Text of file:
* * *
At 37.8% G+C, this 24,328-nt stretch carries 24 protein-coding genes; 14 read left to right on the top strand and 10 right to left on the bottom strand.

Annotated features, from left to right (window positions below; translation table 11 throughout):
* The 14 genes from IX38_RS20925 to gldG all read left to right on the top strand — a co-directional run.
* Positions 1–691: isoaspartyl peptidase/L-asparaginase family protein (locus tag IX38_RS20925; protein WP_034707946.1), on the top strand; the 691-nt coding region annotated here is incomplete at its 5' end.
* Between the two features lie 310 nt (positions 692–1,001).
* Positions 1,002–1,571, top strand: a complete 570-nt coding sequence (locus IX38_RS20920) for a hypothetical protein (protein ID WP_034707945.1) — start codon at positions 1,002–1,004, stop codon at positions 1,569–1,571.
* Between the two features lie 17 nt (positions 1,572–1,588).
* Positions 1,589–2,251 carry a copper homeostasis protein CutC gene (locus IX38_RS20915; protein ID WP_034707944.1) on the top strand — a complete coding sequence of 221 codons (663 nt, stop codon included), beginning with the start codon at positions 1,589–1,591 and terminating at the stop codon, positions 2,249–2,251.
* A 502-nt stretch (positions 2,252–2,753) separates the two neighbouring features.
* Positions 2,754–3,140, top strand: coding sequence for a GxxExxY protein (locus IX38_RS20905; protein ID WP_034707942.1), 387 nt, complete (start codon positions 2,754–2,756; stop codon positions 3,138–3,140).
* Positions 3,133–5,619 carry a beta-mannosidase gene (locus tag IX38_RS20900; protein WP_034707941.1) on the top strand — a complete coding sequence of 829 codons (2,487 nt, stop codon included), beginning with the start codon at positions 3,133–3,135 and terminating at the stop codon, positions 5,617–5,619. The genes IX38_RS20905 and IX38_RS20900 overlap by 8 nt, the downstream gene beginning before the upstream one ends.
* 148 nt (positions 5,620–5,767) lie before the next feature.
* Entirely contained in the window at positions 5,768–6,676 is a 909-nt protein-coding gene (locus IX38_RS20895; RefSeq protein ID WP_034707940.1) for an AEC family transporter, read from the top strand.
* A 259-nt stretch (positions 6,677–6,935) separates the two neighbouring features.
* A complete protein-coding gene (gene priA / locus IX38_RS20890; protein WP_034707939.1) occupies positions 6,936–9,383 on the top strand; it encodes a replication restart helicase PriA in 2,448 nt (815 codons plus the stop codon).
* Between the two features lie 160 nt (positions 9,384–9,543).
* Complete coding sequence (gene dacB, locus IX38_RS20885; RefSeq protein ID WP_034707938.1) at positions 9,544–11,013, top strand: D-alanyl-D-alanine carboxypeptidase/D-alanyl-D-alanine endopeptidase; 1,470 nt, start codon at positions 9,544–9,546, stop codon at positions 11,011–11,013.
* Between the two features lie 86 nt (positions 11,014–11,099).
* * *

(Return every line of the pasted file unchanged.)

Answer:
At 37.8% G+C, this 24,328-nt stretch carries 24 protein-coding genes; 14 read left to right on the top strand and 10 right to left on the bottom strand.

Annotated features, from left to right (window positions below; translation table 11 throughout):
* The 14 genes from IX38_RS20925 to gldG all read left to right on the top strand — a co-directional run.
* Positions 1–691: isoaspartyl peptidase/L-asparaginase family protein (locus tag IX38_RS20925; protein WP_034707946.1), on the top strand; the 691-nt coding region annotated here is incomplete at its 5' end.
* Between the two features lie 310 nt (positions 692–1,001).
* Positions 1,002–1,571, top strand: a complete 570-nt coding sequence (locus IX38_RS20920) for a hypothetical protein (protein ID WP_034707945.1) — start codon at positions 1,002–1,004, stop codon at positions 1,569–1,571.
* Between the two features lie 17 nt (positions 1,572–1,588).
* Positions 1,589–2,251 carry a copper homeostasis protein CutC gene (locus IX38_RS20915; protein ID WP_034707944.1) on the top strand — a complete coding sequence of 221 codons (663 nt, stop codon included), beginning with the start codon at positions 1,589–1,591 and terminating at the stop codon, positions 2,249–2,251.
* A 502-nt stretch (positions 2,252–2,753) separates the two neighbouring features.
* Positions 2,754–3,140, top strand: coding sequence for a GxxExxY protein (locus IX38_RS20905; protein ID WP_034707942.1), 387 nt, complete (start codon positions 2,754–2,756; stop codon positions 3,138–3,140).
* Positions 3,133–5,619 carry a beta-mannosidase gene (locus tag IX38_RS20900; protein WP_034707941.1) on the top strand — a complete coding sequence of 829 codons (2,487 nt, stop codon included), beginning with the start codon at positions 3,133–3,135 and terminating at the stop codon, positions 5,617–5,619. The genes IX38_RS20905 and IX38_RS20900 overlap by 8 nt, the downstream gene beginning before the upstream one ends.
* 148 nt (positions 5,620–5,767) lie before the next feature.
* Entirely contained in the window at positions 5,768–6,676 is a 909-nt protein-coding gene (locus IX38_RS20895; RefSeq protein ID WP_034707940.1) for an AEC family transporter, read from the top strand.
* A 259-nt stretch (positions 6,677–6,935) separates the two neighbouring features.
* A complete protein-coding gene (gene priA / locus IX38_RS20890; protein WP_034707939.1) occupies positions 6,936–9,383 on the top strand; it encodes a replication restart helicase PriA in 2,448 nt (815 codons plus the stop codon).
* Between the two features lie 160 nt (positions 9,384–9,543).
* Complete coding sequence (gene dacB, locus IX38_RS20885; RefSeq protein ID WP_034707938.1) at positions 9,544–11,013, top strand: D-alanyl-D-alanine carboxypeptidase/D-alanyl-D-alanine endopeptidase; 1,470 nt, start codon at positions 9,544–9,546, stop codon at positions 11,011–11,013.
* Between the two features lie 86 nt (positions 11,014–11,099).